The word genocide immediately evokes images of the mass murder of Jews during World War II. But there are more twentieth-century examples of genocide: during World War I, Armenians were systematically persecuted and murdered, and more recently during the civil war in Rwanda Tutsis and moderate Hutus were also the victims of genocide. Is this kind of devastation a typical phenomenon resulting from twentieth-century genocidal ideology? The Master's curriculum Holocaust and Genocide Studies, which is part of the Master's History programme, attempts to explore this question. Studying Holocaust and Genocide Studies at the University of Amsterdam
The MA track in Holocaust and Genocide Studies is unique in the Netherlands. The courses are provided by the new Center for Holocaust and Genocide Studies at the University of Amsterdam and the Royal Netherlands Academy of Arts and Sciences, established in the Netherlands Institute for War Documentation.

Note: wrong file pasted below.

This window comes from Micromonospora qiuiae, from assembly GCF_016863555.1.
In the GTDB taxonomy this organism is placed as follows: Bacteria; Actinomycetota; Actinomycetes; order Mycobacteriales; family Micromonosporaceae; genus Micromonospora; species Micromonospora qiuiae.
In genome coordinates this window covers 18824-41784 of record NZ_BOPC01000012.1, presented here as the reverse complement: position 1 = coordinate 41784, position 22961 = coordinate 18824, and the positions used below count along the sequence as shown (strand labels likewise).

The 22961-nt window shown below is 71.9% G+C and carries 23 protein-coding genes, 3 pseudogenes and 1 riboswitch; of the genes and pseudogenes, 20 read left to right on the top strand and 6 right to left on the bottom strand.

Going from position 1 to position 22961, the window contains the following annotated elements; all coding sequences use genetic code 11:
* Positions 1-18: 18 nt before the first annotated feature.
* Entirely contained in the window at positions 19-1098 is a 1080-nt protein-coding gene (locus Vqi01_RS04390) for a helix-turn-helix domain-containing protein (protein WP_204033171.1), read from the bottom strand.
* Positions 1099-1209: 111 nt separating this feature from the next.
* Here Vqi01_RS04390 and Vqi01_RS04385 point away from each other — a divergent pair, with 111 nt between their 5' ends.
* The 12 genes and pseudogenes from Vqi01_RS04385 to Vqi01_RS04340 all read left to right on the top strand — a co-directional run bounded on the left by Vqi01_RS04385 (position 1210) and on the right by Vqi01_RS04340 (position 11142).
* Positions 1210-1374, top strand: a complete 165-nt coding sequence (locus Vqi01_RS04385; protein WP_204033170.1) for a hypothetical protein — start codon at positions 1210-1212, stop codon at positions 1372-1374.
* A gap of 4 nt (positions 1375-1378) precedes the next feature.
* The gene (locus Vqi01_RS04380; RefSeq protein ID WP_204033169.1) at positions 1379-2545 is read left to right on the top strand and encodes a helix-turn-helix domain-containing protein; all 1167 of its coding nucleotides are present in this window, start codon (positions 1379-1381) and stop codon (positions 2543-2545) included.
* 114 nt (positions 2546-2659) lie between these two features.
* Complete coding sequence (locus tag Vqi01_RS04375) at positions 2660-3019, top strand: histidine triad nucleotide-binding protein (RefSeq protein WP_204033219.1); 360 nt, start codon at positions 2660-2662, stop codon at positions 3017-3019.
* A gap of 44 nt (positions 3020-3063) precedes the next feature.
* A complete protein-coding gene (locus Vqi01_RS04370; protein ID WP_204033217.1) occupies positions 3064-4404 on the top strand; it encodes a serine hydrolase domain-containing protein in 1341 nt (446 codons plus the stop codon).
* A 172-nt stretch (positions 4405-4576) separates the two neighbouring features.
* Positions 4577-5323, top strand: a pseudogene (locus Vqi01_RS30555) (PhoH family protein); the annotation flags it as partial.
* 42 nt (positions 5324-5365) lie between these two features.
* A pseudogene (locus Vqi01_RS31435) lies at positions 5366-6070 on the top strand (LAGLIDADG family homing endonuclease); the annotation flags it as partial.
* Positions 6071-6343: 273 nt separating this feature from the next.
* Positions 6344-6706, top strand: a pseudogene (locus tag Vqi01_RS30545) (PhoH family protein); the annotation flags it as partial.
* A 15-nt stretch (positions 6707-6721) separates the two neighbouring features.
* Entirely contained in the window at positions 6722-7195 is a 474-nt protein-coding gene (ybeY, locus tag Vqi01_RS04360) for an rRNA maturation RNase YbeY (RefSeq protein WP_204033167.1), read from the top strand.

The curriculum is organised in an interdisciplinary manner: 20th-century genocides are examined from the vantage point of different disciplines. Holocaust and Genocide Studies takes a content-based approach to the phenomenon of genocide.
In addition, broader attention focusses on research into how later generations have interpreted different cases of genocide. Typical 20th-century aspects are examined, such as mass mobilisation, the role of bureaucracy, the function of media and the prosecution of those responsible for genocide. Holocaust and Genocide Studies as a part-time study
The Master's curriculum is also offered as a part-time study, which lasts one and a half years. Students earn a maximum of 40 ECTS credits per year, i.e. 20 credits per semester. Part-time students attend courses together with full-time students. The programme for a part-time study is put together by the student, in mutual consultation with the coordinator of the Master's programme.
Recipient: University of Amsterdam
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